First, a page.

Schools stuck with hefty private finance initiative contracts will be given extra funding under the new national formula after Nicky Morgan (pictured below) admitted her team of lawyers had failed to unpick the “watertight” deals.
In last week’s edition, Schools Week revealed the toxic legacy of private finance initiative (PFI) contracts with firms who built new schools.
Potentially transformative management takeovers of cash-strapped failing schools hit the buffers as academy chains baulked at taking on the 25-year contracts.
Many local authorities used a PFI factor in their funding formulas to pay for the deals, prompting concerns that this could be missed out under any new funding formula.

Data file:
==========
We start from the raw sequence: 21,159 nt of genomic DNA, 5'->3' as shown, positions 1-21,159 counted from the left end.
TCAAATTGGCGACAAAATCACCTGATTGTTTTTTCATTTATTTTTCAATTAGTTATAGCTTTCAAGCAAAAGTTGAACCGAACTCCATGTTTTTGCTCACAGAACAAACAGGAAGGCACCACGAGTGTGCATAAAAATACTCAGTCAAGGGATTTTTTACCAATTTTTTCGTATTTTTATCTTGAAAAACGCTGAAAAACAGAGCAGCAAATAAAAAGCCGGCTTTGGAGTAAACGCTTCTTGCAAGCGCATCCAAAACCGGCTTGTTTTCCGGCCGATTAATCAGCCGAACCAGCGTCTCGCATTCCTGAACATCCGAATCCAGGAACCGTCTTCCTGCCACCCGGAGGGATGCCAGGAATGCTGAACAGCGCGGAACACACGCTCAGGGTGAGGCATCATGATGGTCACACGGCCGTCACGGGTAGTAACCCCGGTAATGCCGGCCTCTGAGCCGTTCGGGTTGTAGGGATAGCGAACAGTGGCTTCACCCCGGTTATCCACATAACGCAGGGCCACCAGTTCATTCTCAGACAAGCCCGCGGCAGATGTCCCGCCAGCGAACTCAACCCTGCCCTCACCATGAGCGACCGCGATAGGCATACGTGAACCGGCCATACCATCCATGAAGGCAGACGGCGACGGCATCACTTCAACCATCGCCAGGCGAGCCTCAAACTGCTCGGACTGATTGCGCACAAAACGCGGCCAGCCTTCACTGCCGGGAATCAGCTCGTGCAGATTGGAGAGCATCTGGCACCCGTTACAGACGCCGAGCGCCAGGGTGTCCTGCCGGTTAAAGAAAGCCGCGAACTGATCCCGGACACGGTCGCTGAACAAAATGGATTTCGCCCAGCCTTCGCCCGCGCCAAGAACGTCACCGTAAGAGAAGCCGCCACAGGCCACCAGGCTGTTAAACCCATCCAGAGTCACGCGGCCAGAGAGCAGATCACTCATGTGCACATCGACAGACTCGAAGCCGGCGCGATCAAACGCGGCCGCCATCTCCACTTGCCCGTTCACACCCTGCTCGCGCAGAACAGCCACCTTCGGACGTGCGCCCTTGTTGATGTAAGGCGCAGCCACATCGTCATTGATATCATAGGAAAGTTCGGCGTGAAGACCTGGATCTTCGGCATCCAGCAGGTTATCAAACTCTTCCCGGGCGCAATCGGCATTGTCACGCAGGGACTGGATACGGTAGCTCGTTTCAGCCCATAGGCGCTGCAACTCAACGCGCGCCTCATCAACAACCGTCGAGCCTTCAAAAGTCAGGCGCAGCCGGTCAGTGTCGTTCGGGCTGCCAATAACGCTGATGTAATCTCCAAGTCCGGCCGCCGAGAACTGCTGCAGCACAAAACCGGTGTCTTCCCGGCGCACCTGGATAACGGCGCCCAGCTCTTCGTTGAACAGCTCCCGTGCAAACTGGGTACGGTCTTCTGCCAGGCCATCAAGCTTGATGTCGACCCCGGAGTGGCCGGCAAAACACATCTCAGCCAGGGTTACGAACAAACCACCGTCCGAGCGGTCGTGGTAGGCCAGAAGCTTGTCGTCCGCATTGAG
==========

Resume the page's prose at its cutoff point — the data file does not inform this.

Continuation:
But the Department for Education (DfE) is proposing to allocate cash based on each local authority’s historic PFI spend for the next two years.
There is no solution yet for when local authorities step away from overseeing funding in 2019.
The DfE has said, ideally, it will look into individual contracts and try to draw up a more formulaic distribution.
But PFI costs vary significantly across different schools. This week’s consultation therefore suggests local authorities or regional schools commissioners could distribute a pot of cash for PFI repayments. This would mean local knowledge of different conditions is retained.
In several investigations Schools Week has highlighted how some schools are being pushed into financial ruin because of their repayments – some of more than
£1 million per year.
The education secretary on Saturday said: “We have had teams of lawyers looking at PFI contracts to see whether they can be changed or negotiated, unpicked. They are, unfortunately, incredibly watertight, but I do appreciate the huge pressure that they put on different schools’ budgets.”